Customers of failed futures firm MF Global Holdings Ltd. could be in for a long courtroom battle and—even after all is argued and litigated—still might not get all their money back.
Take it from Frederick Grede, the trustee liquidating the assets of failed money manager Sentinel Management Group Inc., who says that MF Global customers may have "a harder road than perhaps they're expecting."
Mr. Grede says Sentinel customers are still missing more than $500 million after the firm allegedly took $600 in customer money and used it to secure loans to trade on the firm's own behalf. Sentinel filed for bankruptcy protection in 2007.
There's still a chance—one out of a hundred—that all of a sudden the funds will appear somewhere but I don't think that's the case," Mr. Grede said of the MF Global liquidation. "My trader friends don't like to hear me when I say that, but this is going to be a complex and litigation-filled process."
MF Global customers have so far received three large transfers of $3.8 billion, or 72%, of their money at the time of the futures firm's Oct. 31 bankruptcy filing. But one of the lawyers liquidating the firm's assets told customers Jan. 13 that additional large transfers of funds were unlikely and that the trustee was exploring possible ways to recover additional customer funds.
To be sure, the situation isn't exactly the same because Sentinel managed money for futures firms, hedge funds and individuals, and MF Global had customers that were trading directly on futures exchanges. Still, the case serves as an illustration of how difficult it can be for futures customers to recover missing money once a firm files for bankruptcy. And the dim outlook for recovery comes one week ahead of a Jan. 31 deadline looming for MF Global customers to complete a claims form detailing the assets in their accounts as of the bankruptcy filing.
Donald Horwitz, who oversaw the liquidation of municipal-bond firm Donald Sheldon & Co. in 1985, says that MF Global customers are going to have to put in a claim and stand with all the other creditors.
"It takes a long time, and the longer the money is gone, the less likely you're going to get the money back," Mr. Horwitz said, who has said the futures industry should consider an insurance fund that protects investors like the Securities Investor Protection Corp. in the securities industry.
In the Sentinel liquidation, U.S. regulators have pending enforcement cases against the firm, but there have been no criminal charges filed against Sentinel executives. The Commodity Futures Trading Commission filed a fraud case against Sentinel involving $562 million in customer funds. The Securities and Exchange Commission and the CFTC also accused Sentinel of violating rules that require firms to keep customer money and the firm's money separate. The cases are still unresolved.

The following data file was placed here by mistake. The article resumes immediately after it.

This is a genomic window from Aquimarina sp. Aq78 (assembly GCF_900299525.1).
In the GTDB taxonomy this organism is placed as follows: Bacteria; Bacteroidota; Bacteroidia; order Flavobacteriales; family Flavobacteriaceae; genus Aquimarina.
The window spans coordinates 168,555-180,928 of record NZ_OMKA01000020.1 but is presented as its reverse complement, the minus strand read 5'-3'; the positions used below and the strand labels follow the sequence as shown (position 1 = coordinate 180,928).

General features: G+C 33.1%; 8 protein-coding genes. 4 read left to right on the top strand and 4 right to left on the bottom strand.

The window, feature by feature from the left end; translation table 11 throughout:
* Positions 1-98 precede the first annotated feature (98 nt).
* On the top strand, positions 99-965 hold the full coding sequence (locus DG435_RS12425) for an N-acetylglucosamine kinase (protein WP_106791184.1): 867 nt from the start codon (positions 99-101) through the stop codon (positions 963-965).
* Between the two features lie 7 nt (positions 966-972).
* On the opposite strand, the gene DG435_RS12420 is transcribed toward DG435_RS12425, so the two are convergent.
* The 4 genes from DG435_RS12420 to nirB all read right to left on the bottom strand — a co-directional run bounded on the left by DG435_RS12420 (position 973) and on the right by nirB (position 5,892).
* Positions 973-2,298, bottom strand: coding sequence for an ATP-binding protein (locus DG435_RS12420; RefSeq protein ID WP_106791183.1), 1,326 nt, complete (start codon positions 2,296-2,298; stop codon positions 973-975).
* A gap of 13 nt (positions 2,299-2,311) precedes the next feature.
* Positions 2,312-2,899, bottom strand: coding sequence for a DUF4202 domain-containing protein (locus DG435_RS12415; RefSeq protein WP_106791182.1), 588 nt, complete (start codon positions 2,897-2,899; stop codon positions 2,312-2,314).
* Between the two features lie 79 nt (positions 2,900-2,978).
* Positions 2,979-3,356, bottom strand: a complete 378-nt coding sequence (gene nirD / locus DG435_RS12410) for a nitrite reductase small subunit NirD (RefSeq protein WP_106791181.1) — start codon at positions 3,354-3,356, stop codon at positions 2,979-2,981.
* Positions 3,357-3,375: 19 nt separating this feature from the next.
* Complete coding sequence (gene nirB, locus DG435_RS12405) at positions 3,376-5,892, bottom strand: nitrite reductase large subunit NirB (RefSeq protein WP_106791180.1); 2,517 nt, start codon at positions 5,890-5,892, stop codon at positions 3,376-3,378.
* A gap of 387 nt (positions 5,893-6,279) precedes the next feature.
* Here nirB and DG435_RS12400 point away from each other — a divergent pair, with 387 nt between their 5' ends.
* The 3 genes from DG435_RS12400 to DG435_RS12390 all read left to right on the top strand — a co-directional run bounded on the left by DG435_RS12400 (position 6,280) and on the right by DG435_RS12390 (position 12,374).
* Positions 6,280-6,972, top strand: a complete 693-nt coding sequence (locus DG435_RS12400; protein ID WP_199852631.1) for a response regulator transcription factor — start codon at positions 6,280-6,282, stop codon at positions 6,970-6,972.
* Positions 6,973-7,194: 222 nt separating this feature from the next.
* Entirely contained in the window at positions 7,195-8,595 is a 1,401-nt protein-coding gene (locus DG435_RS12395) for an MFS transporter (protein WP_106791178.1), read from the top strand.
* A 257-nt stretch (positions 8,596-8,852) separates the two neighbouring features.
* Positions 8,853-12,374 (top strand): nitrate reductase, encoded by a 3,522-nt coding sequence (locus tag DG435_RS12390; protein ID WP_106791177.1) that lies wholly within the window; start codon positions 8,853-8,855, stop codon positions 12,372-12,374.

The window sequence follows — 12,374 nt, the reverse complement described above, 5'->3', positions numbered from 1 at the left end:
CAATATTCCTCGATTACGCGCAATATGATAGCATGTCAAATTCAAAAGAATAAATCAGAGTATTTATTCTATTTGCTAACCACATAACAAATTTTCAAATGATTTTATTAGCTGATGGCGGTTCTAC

Attorneys for Sentinel executives didn't immediately return calls for comment.
MF Global could face some similar charges. The firm is currently under investigation by regulators and law-enforcement agencies over the estimated $1.2 billion in missing customer money.
Our hope is still a hundred percent, but that $1.2 billion shortfall could make it extremely difficult to make that goal," said Kent Jarrell, a spokesman for MF Global trustee James Giddens. "Unfortunately a bankruptcy and a liquidation like this is a long complex process."
And even if the trustee finds the money, it could have been paid out to meet other obligations in the firm's final days, which could mean a lot of legal wrangling to get it back.
"It may be a long time before any of those funds will be returned back, if at all," said Ronald Filler, a law professor at New York Law School.
Prof. Filler also worked in futures at Lehman Brothers and came back from retirement to help the firm transfer its futures accounts in September 2008. Dealing with the Lehman futures accounts was much easier than the MF Global case, he said, because there was no shortfall in the customer accounts.
Mr. Grede said regulators have probably already sorted through the accounting at MF Global and that he would be amazed if regulators "don't have a very good idea of what the available assets and liabilities are."
But regulators may be cautious about what they say because there is likely to be a lot of litigation to try to recover money, Mr. Grede said.
The CFTC and the SEC didn't return requests for comment.
Further complicating the recovery is the law itself. Mr. Grede said the futures laws are clear, the penalties are severe, but it isn't at all clear what happens when there is a shortfall in customer accounts.
"The laws just don't anticipate what happens when somebody breaks the rules," Mr. Grede said.
He said many people think customers are at the top of the priority list when a firm goes into bankruptcy, but that isn't the case.
"Unfortunately, what I've found in the bankruptcy process over the last couple years is customers don't have the priority that they think they do," Mr.